Hytner quit. True Brits David Fincher and Alan Parker were mentioned before, in a flash of (less expensive) inspiration, Miramax hired stage director Rob Marshall for his first film. (He’d had a TV smash with his 1999 version of Annie), Charlize had to audition anew and lost out to, well, what Marshall sighed for was “a Renée Zellweger-type person… If that person could sing and dance, then I’d be home free.” Renee had no song ’n’ dance background but she was that person.
And Bette Midler was said to have been offered any role she liked. Not the first time she’d rejected a film with Oscar written all over it – the previous one was Kathy Bates’s Misery, 1990.
Roxie Hart . Over the years, some 36 potential Roxies were spoken of, spoken to, auditioned, tested or requested… Jennifer Aniston, Christina Appplegate, Patricia Arquette, Drew Barrymore, Kathy Bates, Juliette Binoche, Cate Blanchett, Sandra Bullock, Kristin Chenoweth, Toni Collette (also up for Vema), Jamie Lee Curtis, Ellen DeGeneres, Cameron Diaz, Clare Forlani, Jodie Foster, Heather Graham, Rachel Griffiths, Angie Harmon, Goldie Hawn, Anne Heche, Katie Holmes, Helen Hunt, Milla Jovovich, Ashley Judd, Patsy Kensit, Nicole Kidman, Jennjfer Jason Leigh, Tea Leoni, Liza Minnelli, Rhona Mitra, Bridget Moynahan, Bebe Neuwirth (from the Broadway revival), Rosie O’Donnell, Monica Potter, Vinesssa Shaw (Eyes Wide Shut), Alicia Silverstpne, Mira Sorvino, Hilary Swank, Charlize Theron, Marisa Tomei, Debra Winger, Kate Winslet,… and Catherine Zeta-Jones, before she was offered Velma.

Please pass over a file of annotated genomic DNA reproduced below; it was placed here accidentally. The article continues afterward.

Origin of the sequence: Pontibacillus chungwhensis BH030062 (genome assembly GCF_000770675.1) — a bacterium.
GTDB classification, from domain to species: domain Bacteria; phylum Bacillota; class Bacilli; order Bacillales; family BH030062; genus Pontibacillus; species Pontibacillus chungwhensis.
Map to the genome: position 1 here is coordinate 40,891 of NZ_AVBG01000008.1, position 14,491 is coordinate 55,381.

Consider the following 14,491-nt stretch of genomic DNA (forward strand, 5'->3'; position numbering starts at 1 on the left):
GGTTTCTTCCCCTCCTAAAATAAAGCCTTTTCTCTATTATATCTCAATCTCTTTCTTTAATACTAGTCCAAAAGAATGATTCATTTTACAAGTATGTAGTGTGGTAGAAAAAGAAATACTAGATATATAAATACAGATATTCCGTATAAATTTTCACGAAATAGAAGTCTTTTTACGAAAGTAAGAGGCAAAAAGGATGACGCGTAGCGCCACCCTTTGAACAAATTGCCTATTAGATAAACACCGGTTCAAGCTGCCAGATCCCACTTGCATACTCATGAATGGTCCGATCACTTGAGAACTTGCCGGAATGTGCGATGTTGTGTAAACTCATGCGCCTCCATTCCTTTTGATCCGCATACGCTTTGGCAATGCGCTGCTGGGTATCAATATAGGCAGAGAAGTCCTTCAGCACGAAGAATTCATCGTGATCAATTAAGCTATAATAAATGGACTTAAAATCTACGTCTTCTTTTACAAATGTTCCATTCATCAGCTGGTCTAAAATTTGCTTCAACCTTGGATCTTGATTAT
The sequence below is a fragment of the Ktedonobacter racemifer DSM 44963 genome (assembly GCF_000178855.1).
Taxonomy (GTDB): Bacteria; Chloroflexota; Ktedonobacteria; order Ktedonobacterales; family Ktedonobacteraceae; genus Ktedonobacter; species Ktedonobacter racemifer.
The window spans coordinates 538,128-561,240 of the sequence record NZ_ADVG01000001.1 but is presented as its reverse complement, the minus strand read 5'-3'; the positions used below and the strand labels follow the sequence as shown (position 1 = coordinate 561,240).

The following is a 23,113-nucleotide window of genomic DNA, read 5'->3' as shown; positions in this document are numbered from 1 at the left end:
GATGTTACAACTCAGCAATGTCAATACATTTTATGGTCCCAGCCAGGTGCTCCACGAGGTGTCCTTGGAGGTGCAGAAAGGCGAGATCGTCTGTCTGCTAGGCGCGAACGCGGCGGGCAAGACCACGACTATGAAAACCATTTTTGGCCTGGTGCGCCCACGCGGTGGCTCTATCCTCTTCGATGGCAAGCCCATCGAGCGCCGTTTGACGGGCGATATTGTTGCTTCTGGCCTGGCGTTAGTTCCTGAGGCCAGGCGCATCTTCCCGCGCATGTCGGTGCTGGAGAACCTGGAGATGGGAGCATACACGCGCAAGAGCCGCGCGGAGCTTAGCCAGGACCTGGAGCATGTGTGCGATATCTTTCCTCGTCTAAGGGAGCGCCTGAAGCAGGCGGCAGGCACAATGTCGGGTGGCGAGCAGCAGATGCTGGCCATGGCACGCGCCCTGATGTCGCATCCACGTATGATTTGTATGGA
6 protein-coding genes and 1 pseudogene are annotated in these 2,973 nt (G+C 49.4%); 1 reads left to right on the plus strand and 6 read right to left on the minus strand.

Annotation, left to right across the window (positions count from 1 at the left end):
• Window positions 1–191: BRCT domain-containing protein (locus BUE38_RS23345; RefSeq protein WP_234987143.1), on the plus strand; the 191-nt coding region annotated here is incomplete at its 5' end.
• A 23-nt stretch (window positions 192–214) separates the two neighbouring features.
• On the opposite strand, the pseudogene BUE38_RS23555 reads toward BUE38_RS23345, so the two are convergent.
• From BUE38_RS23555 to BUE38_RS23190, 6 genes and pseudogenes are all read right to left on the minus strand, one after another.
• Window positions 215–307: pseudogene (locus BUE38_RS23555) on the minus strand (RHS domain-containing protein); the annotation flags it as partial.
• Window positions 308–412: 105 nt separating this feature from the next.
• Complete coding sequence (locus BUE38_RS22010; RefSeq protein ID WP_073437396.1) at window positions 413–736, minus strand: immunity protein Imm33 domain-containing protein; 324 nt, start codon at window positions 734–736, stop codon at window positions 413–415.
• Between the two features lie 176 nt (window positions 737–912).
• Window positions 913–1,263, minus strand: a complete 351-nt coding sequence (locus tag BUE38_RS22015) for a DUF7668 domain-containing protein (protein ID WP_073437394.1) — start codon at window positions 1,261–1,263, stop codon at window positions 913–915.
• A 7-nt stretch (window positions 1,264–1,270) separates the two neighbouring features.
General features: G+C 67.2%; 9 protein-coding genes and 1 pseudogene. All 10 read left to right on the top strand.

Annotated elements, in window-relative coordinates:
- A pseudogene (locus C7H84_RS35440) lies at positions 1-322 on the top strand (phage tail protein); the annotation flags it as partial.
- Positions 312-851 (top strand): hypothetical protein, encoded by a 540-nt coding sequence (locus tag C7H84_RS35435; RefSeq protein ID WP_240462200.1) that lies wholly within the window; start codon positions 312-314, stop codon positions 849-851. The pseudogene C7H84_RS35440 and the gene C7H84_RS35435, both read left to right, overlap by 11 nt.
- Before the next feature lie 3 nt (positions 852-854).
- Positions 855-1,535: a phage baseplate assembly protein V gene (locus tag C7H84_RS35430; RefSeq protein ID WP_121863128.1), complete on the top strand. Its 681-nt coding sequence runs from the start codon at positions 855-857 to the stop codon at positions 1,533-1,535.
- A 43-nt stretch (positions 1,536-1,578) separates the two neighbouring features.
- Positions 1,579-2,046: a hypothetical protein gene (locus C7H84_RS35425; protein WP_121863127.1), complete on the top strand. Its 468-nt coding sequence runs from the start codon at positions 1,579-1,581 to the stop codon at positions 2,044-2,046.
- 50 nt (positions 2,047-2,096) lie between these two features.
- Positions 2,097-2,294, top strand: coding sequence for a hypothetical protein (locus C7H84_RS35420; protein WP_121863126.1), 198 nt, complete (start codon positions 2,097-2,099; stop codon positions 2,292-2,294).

Velma Kelly . Catherine Zeta-Jones triumphed over Toni Collette, Cameron Diaz, Angelina Jolie, Beyone Knowles, Jennifer Lopez, Madonna, Gwyneth Paltrow and Julia Roberts.
Matron “Mama” Morton . The prison warden went from the 90s’ obvious – Kathy Bates, Whoopi Goldberg, Pam Grier, Bette Midler, Rosie O’Donnell – to the 2002 obvious, Queen Latifah.
Kitty Baxter . Harvey Weinstein, loathe to see Goldie go, next voted for teen diva Britney Spears for Kitty “Go to Hell” Baxter. Marshall also tested Many Moore – “too young”. Lucy Liu was purrrfect!
Mary Sunshine . Kathy Bates, Kristin Chenoweth, Goldie Hawn, Nicole Kidman, Rosie O’Donnell, Gwyneth Paltrow came.,, Christine Baranski conquered.
Amos Hart . Keanu Reeves and Charlie Sheen, were seen – or spoken of. John C Reilly nailed it.
Billy Flynn. Twenty-four years on from Days of Heaven, 1978, and Richard Gere found himself still pinching Travolta’s best offers. John “wasn’t all that into the stage show. It was a lot of women who hated men and I like women who like men. [Laugh] The stage show was kind of vicious but the movie had a heart.” He regretted refusing the lawyer three times. All because he has no imagination and never asked the right people the right questions. He complained to Rob Marshall: “Why didn’t you ask for a meeting to explain the movie to me?” D’oh!
Other potential Bills included John Cusack, Rupert Everett, Hugh Jackman, Kevin Kline, Steve Martin, Frank Sinatra, Kevin Spacey.
“I was too young,” said Jackman. “You have some 34-year-old guy up against Renée Zellweger and Catherine Zeta-Jonesand – it becomes a different movie. At one point, Harvey was telling me they were thinking of Kevin Spacey. I told him, ‘Exactly right, you should hire him.’ When the movie opened, with the queue around the block. I sat down and thoughtI’d probably made the biggest mistake. But I still honestly think thatI was too young for that part.”